Life's a breach

Today, Explained

16:49 min | 1 year ago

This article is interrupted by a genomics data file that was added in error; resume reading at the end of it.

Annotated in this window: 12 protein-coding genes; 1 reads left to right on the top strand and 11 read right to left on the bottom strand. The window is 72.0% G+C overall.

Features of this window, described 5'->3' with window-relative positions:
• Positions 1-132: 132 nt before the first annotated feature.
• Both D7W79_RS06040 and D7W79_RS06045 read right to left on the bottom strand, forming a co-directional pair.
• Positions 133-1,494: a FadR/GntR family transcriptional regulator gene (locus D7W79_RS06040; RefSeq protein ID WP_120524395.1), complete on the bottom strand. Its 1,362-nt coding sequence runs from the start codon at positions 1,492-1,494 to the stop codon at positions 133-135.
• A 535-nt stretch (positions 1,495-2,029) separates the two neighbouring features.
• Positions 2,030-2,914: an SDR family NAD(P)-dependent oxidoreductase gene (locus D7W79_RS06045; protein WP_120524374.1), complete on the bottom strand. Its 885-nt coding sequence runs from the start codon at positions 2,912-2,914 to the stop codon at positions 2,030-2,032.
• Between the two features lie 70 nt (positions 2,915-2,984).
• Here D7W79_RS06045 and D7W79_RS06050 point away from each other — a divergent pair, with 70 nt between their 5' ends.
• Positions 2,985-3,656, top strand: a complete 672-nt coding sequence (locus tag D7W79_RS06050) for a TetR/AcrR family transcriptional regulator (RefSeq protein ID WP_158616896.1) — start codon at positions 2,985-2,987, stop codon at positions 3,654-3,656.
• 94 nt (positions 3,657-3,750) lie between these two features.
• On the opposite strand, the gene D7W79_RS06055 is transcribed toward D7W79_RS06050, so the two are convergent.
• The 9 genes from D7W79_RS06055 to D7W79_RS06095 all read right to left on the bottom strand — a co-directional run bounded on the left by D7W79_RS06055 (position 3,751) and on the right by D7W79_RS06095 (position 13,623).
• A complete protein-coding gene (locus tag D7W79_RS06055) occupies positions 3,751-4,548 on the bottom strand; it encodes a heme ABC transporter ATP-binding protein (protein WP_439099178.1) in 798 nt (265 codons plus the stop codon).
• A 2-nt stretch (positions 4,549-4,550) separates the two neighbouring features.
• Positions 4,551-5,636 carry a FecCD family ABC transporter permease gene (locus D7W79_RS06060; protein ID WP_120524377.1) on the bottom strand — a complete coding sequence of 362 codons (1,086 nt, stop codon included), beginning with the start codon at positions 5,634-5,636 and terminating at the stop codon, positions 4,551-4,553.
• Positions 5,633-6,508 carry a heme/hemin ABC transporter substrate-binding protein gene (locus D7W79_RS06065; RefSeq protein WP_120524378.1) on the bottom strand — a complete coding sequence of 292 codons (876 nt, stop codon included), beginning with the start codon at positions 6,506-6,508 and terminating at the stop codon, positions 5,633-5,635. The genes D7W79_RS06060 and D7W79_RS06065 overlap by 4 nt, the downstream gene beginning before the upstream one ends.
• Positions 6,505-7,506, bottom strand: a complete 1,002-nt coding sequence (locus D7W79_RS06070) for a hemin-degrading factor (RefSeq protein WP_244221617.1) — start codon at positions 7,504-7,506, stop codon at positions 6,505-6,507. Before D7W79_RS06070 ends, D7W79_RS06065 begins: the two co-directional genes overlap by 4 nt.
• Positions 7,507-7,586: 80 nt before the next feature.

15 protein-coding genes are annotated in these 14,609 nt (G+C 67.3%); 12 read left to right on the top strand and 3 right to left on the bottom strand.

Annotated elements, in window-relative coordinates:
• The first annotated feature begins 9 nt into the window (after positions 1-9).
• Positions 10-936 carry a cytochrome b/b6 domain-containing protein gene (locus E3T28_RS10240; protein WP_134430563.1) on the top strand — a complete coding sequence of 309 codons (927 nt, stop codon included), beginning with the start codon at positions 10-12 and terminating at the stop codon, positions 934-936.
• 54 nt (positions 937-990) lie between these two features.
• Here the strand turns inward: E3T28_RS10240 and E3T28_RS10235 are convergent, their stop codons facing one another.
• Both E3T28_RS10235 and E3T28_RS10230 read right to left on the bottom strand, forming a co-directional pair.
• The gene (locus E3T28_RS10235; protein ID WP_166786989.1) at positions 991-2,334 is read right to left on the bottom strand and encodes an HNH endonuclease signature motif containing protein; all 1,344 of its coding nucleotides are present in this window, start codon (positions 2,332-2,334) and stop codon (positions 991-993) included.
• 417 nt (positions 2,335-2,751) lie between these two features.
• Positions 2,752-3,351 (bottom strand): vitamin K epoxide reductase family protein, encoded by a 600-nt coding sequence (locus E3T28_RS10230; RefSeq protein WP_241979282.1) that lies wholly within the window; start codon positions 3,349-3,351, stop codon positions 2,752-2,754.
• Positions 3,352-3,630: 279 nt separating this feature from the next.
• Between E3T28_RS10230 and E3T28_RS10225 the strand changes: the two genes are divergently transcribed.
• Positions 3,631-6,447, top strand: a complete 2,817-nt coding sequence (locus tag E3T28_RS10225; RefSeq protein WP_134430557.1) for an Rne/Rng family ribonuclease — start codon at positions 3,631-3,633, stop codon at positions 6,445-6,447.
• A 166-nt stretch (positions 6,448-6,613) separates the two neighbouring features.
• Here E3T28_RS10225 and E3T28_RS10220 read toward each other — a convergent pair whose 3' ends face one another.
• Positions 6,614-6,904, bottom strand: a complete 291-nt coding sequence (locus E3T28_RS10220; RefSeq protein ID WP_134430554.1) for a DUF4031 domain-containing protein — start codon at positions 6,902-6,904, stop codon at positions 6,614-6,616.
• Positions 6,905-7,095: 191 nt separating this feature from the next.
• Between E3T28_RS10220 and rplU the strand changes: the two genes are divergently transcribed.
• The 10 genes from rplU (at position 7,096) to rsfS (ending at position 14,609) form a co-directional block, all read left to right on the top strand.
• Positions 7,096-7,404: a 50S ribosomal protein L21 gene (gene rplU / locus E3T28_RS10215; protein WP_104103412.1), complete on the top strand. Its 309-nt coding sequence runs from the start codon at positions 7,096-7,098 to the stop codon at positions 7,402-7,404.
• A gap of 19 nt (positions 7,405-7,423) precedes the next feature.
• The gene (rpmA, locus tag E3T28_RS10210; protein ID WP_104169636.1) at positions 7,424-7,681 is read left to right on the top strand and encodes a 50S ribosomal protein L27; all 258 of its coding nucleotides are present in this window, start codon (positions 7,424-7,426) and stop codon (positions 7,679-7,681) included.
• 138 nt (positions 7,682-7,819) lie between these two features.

Life's a breach